Nia O. '23 speaking at convocation ceremony

The Hun School celebrated the beginning of its 109th academic year with an all-school convocation Friday. The theme of the day was gratitude, and Upper School student speaker Nia Oparaji ’23 reminded the crowd about the African philosophy of ubuntu, which roughly translates to “I am because we are.”

“Here at Hun, we are all connected,” Nia said. “Understand that everyone truly cares about you and is here to support you.” She encouraged her classmates to immerse themselves into the School community.

Middle School student speaker Ryan Spicer ’27 agreed. “Hun has been my home and family,” Ryan said. He encouraged his classmates, including sixteen new sixth graders, to have fun and make new friends this year.

Student performer Brendan Kelso ’23 played guitar and sang an original song, “Sentimental.” The song, he explained, is an expression of gratitude for how Hun helps students grow. “Now I can see my potential/ closer now than it’s ever been,” he sang.

Junior Grade Level Dean and 2022 Endowed Faculty Chair, Ted Shaffner, elaborated on the importance of gratitude during his remarks and was specific about the value of a community like ours. He referenced A Room of One’s Own, by Virginia Woolf, and encouraged students to have gratitude for the people throughout campus who work tirelessly to ensure the conditions in which “small fish ideas” are nurtured.

Convocation 2022

“So I am standing here today because of an award, and I am proud of what my students achieved that led to this moment, but the credit for the award also belongs to the people who clean the buildings and prepare the food; it belongs to the teachers who discuss their creative ideas and their classroom struggles while playing a board game with me; it belongs to the administration and the development office who prioritize the student and teacher experience by creating new science and arts spaces, who fund professional development trips, and who have the vision and the work ethic to push through big fish ideas like NextTerm that redefine what it means to be educated in the 21st Century,” Mr. Shaffner said, before christening this year the Year of Gratitude.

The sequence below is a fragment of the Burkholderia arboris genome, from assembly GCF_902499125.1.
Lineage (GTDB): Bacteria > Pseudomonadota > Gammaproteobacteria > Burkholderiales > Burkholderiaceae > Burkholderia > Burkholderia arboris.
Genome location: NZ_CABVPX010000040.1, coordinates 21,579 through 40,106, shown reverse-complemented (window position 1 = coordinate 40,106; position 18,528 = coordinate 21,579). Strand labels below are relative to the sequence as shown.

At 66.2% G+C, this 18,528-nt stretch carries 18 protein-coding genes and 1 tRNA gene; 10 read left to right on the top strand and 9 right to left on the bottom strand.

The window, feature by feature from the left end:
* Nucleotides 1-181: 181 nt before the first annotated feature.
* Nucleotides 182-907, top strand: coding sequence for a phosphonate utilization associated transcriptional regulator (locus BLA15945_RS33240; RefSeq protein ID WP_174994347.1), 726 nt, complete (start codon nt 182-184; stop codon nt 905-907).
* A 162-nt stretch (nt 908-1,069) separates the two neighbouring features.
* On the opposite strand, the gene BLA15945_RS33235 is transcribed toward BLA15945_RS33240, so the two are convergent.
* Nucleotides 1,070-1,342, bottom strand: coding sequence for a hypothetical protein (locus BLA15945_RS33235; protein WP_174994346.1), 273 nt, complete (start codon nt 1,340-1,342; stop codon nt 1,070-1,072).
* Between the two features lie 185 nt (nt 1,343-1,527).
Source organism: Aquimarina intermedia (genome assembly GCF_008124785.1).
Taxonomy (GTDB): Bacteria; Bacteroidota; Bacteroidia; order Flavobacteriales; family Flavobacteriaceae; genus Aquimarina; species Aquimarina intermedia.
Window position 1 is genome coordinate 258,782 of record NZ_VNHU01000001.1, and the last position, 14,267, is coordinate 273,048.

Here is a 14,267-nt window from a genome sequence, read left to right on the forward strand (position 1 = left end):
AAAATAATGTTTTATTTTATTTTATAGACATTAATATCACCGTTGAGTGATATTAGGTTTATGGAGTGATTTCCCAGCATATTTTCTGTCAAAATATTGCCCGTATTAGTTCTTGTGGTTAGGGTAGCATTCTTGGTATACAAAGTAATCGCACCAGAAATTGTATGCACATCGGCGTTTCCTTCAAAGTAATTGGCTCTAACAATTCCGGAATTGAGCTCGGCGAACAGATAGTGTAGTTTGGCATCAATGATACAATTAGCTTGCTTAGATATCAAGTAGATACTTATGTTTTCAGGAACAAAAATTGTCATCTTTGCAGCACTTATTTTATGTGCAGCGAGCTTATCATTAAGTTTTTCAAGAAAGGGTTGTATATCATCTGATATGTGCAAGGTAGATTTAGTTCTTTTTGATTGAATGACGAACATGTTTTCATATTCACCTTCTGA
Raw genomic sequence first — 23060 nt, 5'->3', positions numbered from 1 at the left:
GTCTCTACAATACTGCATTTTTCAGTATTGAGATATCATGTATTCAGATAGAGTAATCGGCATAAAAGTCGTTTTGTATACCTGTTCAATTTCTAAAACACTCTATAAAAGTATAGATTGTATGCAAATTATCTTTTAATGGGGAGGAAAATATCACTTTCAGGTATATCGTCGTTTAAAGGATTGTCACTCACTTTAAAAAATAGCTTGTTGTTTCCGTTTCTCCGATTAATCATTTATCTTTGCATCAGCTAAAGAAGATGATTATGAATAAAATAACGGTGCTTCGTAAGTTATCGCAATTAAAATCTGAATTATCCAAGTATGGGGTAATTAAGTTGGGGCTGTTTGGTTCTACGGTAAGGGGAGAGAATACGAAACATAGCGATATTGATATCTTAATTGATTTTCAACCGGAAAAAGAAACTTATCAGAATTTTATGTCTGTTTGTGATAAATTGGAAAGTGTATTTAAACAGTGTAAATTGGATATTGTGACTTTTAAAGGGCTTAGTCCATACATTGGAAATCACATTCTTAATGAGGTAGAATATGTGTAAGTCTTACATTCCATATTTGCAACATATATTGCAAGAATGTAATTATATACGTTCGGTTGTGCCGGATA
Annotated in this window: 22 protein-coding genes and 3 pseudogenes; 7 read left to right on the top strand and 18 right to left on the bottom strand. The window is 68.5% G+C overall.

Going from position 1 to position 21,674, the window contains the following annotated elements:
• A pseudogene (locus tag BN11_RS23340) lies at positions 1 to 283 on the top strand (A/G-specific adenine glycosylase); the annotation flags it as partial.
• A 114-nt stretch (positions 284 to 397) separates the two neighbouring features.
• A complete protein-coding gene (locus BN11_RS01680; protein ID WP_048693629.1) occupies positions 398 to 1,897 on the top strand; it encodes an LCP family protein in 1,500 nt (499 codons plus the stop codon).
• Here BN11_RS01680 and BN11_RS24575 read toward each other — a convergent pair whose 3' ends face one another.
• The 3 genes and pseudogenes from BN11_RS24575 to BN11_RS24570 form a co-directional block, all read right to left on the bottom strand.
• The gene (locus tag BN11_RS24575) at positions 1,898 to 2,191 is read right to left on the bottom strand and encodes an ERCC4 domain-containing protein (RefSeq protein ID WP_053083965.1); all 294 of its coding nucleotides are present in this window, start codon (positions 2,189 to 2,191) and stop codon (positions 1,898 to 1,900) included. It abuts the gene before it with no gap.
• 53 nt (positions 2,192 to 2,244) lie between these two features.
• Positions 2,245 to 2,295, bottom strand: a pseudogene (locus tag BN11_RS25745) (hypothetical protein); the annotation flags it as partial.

Gratitude to Mr. Brougham

In his speech, Mr. Shaffner encouraged students to spend time with Mr. Brougham, who will retire at the end of the 2022-2023 academic year. The two have known each other since before their time at Hun; Mr. Brougham hired Mr. Shaffner for his very first teaching position at a school in Virginia before hiring him again at The Hun School. 

“Mr. Brougham's greatest skill is what all teachers strive for - the ability to bring out the best in others, Mr. Shaffner said. “He prefers to showcase those around him rather than trumpeting his own achievements.”

He encouraged students to remember that leadership isn’t a position of power, but of responsibility. 

Board Chair Steve Wills also encouraged students to follow the example set by Mr. Brougham.

“You can lead with words, but when those words are coupled with actions, it makes all the difference,” Mr. Wills said. “By anyone’s account, and by any measurement, Mr. Brougham’s tenure has been transformational. Everything is improved; everything is better.”

For his twelve years of service as head of school, Mr. Brougham received the John Gale Hun Centennial Medal, which was established to acknowledge and recognize extraordinary leadership. He is the third person in the School’s history to receive the medal. 

A Call to Kindness

In his welcoming remarks, Mr. Brougham spoke to the 152 seniors and PGs directly. “You’re going to steer the way the School goes with your leadership,” he said. “Our community, we create and recreate it everyday… From now until June, let’s not forget our responsibility to one another. Let’s show each other kindness.”

Mr. Shaffner echoed the sentiment. “Be weird, be grateful, be curious, and be kind,” he said.

Stay Connected